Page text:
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Lalibela, Ethiopia`s twelfth-century capital – “the Jewel in Ethiopia`s crown” - a 1978 UNESCO World Heritage site - is a remote town situated 2,600 metres in the Ethiopian Highlands with surrounding peaks approaching 4,000 metres. It is famous for the thirteen twelfth-century rock-hewn underground churches and has become the second most famous tourist destination and second most important Christian pilgrimage site in Ethiopia.. Lalibela Town`s population is about 25,000 with over 500,000 Ethiopians eking out a subsistence living in the mountainous, deforested, isolated catchment area. The rural population, exposed to climate warming and the ever increasing infertility and loss of topsoil, struggle to survive. It has been estimated that one million died in the 1984 Ethiopian famine which occurred around Lalibela.
"I used to worry about not having shoes on my feet until I met a man without a leg"

We first visited in 2003 and have returned fifteen times.

We have been amazed and humbled by charities, organisations, schools and people of all ages in Glastonbury and central Somerset who have contributed towards our projects. Increasingly, we receive donations from recent visitors to Lalibela who feel the need to help.

The indigenous rural population can give nothing in return except their thanks, their friendliness and their hospitality which they do in abundance. It is part of their culture, despite their desperate hardship, to share whatever they have and ask for nothing in return.

A visit to Lalibela is a life-changing and life-enriching opportunity - a rollercoaster of emotions -  which we thoroughly recommend.

We  returned from our last visit in October 2017.

May 2012 - Charity Commission registration as LALIBELA TRUST - number 1147147

If you wish to contribute to our projects, please click for donation form in Word or as a PDF
Our Ethiopian Experience

In April 2003 my wife and I, as tourists, visited the ancient historical sites of Ethiopia.
The itinerary included a forty-eight hour stop-over in the Ethiopian Highlands to explore the twelfth-century churches of Lalibela. Whilst preparing to leave Lalibela, we learnt that our plane`s departure was delayed for a few hours. Simply to “fill the time” we asked our guide if we could visit the local hospital. We were shocked by the conditions. My wife left in tears.

As one of our sons, who came with us in 2006, said in an article - "what my parents witnessed that day marked the beginning of a process that has raised tens of thousands of pounds for the people of Lalibela."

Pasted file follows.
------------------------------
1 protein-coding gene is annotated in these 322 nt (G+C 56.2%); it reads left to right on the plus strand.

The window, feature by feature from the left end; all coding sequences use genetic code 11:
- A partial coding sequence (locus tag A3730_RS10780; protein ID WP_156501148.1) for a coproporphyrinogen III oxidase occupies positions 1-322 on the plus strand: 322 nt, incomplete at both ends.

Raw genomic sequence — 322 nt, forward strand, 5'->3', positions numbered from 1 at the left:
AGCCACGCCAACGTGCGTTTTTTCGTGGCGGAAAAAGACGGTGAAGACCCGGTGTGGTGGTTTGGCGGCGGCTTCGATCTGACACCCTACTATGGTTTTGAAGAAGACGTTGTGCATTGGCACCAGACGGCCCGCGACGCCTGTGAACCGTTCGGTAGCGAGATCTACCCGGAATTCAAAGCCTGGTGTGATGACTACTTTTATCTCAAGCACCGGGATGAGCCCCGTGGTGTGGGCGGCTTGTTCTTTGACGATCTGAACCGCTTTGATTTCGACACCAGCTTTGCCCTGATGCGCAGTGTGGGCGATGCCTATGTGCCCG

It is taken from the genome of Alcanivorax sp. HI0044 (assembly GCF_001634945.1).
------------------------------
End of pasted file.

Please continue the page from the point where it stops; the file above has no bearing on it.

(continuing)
PLAN - UK      2005 - 2011.

Back in the UK, we approached Plan-UK, the only international NGO working in Lalibela. Plan agreed to initiate, manage and complete suitable priority mutually agreed projects on the understanding we could raise £10,000 annually.  £86,000 of our supporter`s money paid for thousands of insecticide-treated anti-malaria nets and a large supply of medical equipment for both the hospital and health centres.  Also forty-four post-obstetric fistulae women (accompanied by a relative) received transport, food and accomodation for surgery at the world-famous Addis Ababa Fistula Hospital or the nearer outreach Bahar Dar Hospital - all financed by Lalibela Trust.

Plan UK supports child-sponsorship.  Six local Central Somerset schools and five individuals became sponsor-parents

NORMAN AND CAROLE       2011 - 

In 2010 we joined forces with a London based couple, Norman and Carole.  Since 2000, they have visited Lalibela four times annually to discuss, prioritise, initiate, finance, manage and complete projects in partnership with the local Government Departments of Education, Health, Water and Agriculture.  Their achievements, detailed below, are hugely impressive. They are currently the driving force behind the new stand-alone maternity unit in Lalibela Hospital which is financed by Lalibela Trust.

In 2016, Norman and Carole came second in the annual award for the best international project sponsored by Rotary.  Although non-Rotarians, they were both awarded Rotary Paul Harris Fellowships as a recognition of their outstanding contribution to humanitarian and educational programmes. 

Norman and Carole`s achievements since 2000 

Spring Improvement Projects - 74 completed, 2 under construction, 3 failed.

Schools - 22 classrooms completed.

Health Posts - 14 completed.

Irrigation projects - 2 completed.

Lalibela Trust contribution since 2011

2015 -  2017          The construction of a maternity unit in the compound of Lalibela Hospital (see current projects).

Seven of the fourteen completed health posts.

Ten of the sixty-two Spring Improvement Projects.

30 bench desks for rural school.

Millfield School - Lalibela High School link

Since 2004, nearly £40,000 raised by the pupils of the Millfield Schools, has installed safe water to the school, an electricity supply to the classrooms, three IT rooms with new computers, 100 bench desks, sports equipment, 1,000+ text and reference books.

In 2013, a staff-led party of twelve Millfield pupils first visited during the October half-term. In 2014 and 2015, sixteen pupils visited. The visits have been hugely successful and thoroughly enjoyed - as one student said - " a once in a lifetime experience".  The October 2016 visit was cancelled due to the state of emergency.  18 pupils visited in 2017

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